The D929 running north west from Amiens takes us to Albert and from there one can reach Auchonvillers, and Beaumont Hamel and there see the works of Charles Gern

Charles Gern

Gern was born at Kaiserlautern in Germany and was a student of Joseph Wackerle at the Beaux-Arts in Munich. He lived for some time in Albert. He exhibited at the Paris Salon in 1925 and was responsible for some beautiful work at Albert, Auchonvillers and Beaumont and Hamel.

At Auchonvillers the monument aux morts stands near to the church. A female figure stands with arms outstretched and appears to be acknowledging those whose names are listed on the left and right sides of the triptych. Carved from Euville stone it was erected in 1936. When Gern was given the commission in 1932 he was in Auchonvillers at the time doing some work on the church..The contract with Gern was for 22,000 francs. Progress was slow and in October 1936 Gern had to leave Albert for Menton as he was sick and because of Gern's illness there was a delay in completion and Gern had to leave the final work to the Albert cement maker Joseph Gelmini.

The two communes of Beaumont and Hamel lie side by side and were in the thick of fighting during the Battle of the Somme. Indeed the two villages were destroyed during the war. In the surrounding area are numerous cemeteries. The French and British cemeteries of Serre-Hébuterne lie just by Beaumont as does the haunting Beaumont-Hamel Newfoundland Memorial park. Gern was given a contract on 27 June 1933 for both the Beaumont and Hamel monument aux morts. How ironic that two of the most beautiful monument aux morts in France were carved by a German!

At Albert the imposing monument aux morts stands in a public garden in the rue Victor-Hugo and was completed in 1936. The monument features two bas-reliefs, "L’Adieu" and the" Le Deuil" (Grief).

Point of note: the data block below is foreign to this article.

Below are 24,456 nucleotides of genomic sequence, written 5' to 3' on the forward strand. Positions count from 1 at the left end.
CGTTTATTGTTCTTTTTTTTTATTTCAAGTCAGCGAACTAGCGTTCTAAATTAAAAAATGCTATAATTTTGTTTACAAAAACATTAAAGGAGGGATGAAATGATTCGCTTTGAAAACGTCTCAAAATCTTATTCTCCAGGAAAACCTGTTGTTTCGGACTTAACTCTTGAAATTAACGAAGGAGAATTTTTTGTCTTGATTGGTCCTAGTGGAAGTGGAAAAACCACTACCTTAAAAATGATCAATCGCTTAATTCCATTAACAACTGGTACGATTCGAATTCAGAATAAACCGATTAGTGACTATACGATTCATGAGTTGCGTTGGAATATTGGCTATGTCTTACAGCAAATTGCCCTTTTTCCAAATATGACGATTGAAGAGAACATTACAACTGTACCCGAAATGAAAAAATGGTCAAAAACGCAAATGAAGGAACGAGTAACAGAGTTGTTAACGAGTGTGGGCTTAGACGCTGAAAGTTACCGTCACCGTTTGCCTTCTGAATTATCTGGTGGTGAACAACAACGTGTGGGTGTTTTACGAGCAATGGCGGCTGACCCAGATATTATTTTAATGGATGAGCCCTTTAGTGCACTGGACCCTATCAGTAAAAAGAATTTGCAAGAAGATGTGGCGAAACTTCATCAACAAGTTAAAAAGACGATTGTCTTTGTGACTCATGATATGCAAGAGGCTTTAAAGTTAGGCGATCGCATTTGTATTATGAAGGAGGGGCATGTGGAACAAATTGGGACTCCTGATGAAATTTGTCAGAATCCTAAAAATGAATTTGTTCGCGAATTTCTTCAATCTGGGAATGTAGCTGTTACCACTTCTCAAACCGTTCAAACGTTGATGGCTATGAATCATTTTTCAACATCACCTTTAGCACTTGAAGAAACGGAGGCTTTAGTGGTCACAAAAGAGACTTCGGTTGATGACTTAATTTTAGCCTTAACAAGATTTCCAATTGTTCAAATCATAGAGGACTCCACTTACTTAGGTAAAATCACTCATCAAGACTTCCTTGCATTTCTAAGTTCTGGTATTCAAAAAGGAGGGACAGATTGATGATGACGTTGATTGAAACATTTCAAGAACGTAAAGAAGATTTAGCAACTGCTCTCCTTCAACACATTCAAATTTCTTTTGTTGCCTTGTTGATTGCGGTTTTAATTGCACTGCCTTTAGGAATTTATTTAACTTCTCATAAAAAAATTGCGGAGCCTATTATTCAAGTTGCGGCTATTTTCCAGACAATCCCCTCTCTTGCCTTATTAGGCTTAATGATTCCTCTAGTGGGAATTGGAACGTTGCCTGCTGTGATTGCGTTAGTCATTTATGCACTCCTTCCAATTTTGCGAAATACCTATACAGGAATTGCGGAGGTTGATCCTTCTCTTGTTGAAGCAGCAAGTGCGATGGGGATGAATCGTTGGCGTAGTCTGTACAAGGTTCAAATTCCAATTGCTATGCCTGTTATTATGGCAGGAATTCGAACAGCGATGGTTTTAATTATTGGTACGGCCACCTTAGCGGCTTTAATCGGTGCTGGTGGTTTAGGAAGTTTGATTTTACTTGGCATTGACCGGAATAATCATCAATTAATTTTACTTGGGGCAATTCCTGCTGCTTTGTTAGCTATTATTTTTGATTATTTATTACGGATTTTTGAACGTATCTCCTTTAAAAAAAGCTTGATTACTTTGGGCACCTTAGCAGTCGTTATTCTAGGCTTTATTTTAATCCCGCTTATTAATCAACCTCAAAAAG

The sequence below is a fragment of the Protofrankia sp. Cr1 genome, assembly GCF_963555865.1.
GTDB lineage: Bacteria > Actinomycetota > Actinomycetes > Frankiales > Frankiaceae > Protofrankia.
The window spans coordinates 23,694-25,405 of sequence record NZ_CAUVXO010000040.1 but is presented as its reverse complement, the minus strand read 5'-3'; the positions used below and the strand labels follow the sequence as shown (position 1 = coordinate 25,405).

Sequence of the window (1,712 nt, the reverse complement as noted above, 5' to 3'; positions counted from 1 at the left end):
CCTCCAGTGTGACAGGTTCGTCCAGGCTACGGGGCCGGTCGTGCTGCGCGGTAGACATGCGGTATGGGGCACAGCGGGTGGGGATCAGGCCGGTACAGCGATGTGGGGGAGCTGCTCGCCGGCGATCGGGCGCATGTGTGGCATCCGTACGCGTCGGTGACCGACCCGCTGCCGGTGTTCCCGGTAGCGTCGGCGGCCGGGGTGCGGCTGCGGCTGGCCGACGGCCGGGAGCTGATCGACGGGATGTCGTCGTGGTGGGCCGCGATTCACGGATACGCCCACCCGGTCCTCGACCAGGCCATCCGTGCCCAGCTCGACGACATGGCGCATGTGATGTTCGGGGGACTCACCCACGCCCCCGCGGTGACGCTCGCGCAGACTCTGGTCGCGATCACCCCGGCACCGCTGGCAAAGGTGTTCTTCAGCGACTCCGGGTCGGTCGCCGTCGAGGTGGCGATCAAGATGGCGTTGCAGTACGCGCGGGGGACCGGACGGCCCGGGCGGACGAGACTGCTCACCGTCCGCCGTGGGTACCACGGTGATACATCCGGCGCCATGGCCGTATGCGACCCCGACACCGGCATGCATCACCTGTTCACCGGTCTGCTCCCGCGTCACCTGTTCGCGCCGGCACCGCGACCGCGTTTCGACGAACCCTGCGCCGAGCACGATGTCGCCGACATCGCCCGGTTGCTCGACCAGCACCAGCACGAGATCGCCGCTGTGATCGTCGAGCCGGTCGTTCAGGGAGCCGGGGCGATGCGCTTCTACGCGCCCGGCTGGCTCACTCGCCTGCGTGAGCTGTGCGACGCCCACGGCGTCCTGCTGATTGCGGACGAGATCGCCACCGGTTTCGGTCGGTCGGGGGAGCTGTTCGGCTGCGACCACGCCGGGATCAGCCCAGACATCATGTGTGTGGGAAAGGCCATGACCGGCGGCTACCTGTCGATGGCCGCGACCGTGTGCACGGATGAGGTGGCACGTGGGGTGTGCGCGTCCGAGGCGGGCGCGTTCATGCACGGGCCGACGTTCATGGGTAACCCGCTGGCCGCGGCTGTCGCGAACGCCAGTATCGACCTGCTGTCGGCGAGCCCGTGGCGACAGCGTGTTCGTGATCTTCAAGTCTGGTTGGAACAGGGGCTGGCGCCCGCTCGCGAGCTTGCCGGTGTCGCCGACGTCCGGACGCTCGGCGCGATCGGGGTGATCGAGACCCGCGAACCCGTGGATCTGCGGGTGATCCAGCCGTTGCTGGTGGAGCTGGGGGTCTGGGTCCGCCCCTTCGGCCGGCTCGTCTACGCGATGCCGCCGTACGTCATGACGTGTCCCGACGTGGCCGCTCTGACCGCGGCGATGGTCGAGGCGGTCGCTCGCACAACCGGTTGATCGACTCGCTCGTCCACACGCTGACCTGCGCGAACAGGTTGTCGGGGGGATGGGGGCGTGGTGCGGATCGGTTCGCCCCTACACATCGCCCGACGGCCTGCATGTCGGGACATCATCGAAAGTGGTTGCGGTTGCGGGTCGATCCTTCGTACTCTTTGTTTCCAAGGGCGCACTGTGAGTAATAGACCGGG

In the gallery below are some images of Gern's work at Beaumont, Hamel and Auchonvillers.


The monument aux morts at Péronne

It was Paul Auban who sculpted this most famous monument aux morts- "Picarde maudissant la guerre" situated in the rue Beranger. In this powerful piece a woman leans over a dead body and shakes her fist towards the unseen enemy in a gesture of vengeance. There are also bas-reliefs signed by Paul Theunissen and the monument was completed in 1926. It was inaugurated on 20 June 1926. Auban was also one of the sculptors who worked on the victory Fontaine Sube at Reims. The other sculptors were Louis Baralis, Joseph Wary and Paul Gasq.

Theunissen's two reliefs show a scene from the trenches in 1916 and a scene from Charles Quint's unsuccessful siege of 1536. Catherine of Poix, also known as "Marie Fouré" led the defence of the town and was said to have thrown a Spaniard off the top of the wall. Here are photographs of the two reliefs taken on a visit to Péronne in June 2010.

The 1536 siege of Péronne
Scene from the trenches in 1916

Auban was also the sculptor of the monument aux morts of Avelin which lies 10 kilometres south of Lille.


Bouchavesnes-Bergen lies north from Péronne and here one sees the work of Michelet Firmin-Marcelin (1875–1951). The monument aux morts dates from 1926. There is also a statue of Maréchal Foch in Bouchavesnes-Bergen. The reconstruction of the village and the statue of Maréchal Foch as well as the monument aux morts, were financed by way of gifts from a rich Norwegian. The local authorities voted to erect a monument on 7 August 1925. On 4 July 1926 on the tenth anniversary of the Battle of the Somme the monument was inaugurated in the presence of the sculptor, Maréchal Foch and Senator Klotz. In 1996 the monument collapsed and was replaced by a granite stele.